A NEW post-graduate degree will enable psychology students to complete their entire qualification in Bendigo.
The La Trobe University Bendigo campus will offer a Master of Professional Psychology from this year.
It is hoped the one-year course will help address a shortage in the workforce, particularly in rural and regional areas.
La Trobe University senior lecturer in psychology Dr Carina Chan said the course was a pathway for students to become registered psychologists.
"There is a very strong demand from the market, especially from our students, as well as our industry stakeholders," Dr Chan said.
She said people referred to psychologists faced a long wait for services.
Prospective post-graduate psychology students from central Victoria also found it difficult to relocate to metropolitan areas to complete their qualifications.
Dr Chan said the new course was aimed at students that had completed both undergraduate and honours psychology programs.
To become registered psychologists, students would need to complete a year of training and a year of supervised practice in the field.
La Trobe's new course was designed to be accessible to applicants outside of Bendigo, with a blend of online and on-campus studies.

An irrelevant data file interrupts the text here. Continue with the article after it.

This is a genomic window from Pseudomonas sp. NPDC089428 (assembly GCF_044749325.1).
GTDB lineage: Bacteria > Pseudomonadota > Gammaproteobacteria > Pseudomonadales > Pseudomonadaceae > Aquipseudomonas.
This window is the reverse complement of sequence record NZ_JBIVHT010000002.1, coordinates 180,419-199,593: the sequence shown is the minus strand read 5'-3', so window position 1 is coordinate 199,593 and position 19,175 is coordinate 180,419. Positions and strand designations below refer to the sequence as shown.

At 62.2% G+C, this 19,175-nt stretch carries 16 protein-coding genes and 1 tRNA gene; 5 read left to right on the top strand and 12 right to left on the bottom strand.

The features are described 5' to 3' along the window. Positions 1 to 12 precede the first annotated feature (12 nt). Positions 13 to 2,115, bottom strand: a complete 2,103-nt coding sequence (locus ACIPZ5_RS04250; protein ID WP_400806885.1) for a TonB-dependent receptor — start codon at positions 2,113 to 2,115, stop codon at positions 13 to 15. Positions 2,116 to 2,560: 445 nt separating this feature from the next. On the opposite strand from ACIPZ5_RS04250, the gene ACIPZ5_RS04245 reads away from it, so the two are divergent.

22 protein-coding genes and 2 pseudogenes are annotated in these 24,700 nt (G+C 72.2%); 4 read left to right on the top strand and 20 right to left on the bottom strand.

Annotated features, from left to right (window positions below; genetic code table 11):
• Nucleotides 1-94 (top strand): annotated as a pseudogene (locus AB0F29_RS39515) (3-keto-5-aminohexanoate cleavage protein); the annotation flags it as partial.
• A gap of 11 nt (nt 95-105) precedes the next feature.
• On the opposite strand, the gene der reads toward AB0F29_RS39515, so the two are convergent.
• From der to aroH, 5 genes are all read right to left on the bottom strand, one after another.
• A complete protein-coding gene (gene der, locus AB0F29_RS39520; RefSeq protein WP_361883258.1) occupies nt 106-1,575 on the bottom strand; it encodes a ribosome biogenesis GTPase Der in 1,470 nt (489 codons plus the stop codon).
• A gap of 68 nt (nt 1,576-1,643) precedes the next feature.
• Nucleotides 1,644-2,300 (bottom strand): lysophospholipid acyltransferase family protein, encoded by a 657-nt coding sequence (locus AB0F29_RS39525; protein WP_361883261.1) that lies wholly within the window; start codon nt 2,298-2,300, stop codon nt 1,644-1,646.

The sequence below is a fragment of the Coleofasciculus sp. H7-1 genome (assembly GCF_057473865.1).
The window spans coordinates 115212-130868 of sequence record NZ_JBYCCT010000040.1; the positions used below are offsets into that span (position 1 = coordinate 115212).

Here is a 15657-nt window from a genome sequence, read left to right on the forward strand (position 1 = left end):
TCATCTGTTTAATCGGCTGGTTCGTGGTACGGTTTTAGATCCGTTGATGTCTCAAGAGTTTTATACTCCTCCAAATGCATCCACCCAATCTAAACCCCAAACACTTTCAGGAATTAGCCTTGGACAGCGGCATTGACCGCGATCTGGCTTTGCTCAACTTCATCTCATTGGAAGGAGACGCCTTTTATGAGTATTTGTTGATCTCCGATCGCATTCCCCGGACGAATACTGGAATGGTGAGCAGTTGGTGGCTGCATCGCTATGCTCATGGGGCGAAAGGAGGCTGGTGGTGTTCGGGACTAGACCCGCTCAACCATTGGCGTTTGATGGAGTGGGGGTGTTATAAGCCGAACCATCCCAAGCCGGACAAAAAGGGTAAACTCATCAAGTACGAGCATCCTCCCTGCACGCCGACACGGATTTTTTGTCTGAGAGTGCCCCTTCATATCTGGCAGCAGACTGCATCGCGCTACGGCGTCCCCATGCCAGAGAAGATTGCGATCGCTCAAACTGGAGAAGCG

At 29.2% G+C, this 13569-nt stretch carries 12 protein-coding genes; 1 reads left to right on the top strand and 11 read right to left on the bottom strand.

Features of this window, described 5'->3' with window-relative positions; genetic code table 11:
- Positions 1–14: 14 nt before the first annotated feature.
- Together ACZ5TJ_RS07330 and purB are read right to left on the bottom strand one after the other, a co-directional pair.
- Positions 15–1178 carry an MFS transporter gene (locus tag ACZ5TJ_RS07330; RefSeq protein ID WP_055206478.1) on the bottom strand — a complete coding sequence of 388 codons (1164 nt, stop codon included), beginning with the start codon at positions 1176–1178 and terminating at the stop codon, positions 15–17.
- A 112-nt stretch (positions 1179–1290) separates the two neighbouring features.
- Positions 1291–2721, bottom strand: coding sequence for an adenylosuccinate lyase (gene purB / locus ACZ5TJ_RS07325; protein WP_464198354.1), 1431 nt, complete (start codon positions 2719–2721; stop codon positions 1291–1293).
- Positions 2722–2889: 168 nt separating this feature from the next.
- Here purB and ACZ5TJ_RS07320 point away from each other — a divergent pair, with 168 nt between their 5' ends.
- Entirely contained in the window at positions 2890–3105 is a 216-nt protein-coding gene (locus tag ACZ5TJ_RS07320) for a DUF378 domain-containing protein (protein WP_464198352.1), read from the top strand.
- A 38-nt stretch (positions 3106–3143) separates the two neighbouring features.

"We do hope students trained in this program will have that passion to stay in the regional workforce," Dr Chan said.
Australian Psychological Society fellow and generalist clinical endorsed psychologist Dr Cara Tucker urged central Victorians considering entering the profession to embark on the process.
"We can be there to support you along the way," she said.
The Thrive Wellness and Consulting director has opened up her practice to students, some of whom she has employed.
Dr Tucker said Bendigo had a good foundation from which to train psychologists, with a good amount of practitioners willing to help.
"There is an influx of people that have been here for a fairly long time... but they're starting to want to retire," she said.
"So we've got to have this breath of fresh air of new students... because they're ready to step out and and enjoy a bit more of their lives."
She said it was important students that had connections in the community and a passion for practising psychology in rural and regional areas were supported to do so.
"They're more likely going to stay and have more longevity," Dr Tucker said.
The Royal Commission into Victoria's Mental Health System showed people living in rural and regional areas faced additional barriers to accessing quality mental health care, including stigma.
About one in five Victorians experience a mental illness in any given year.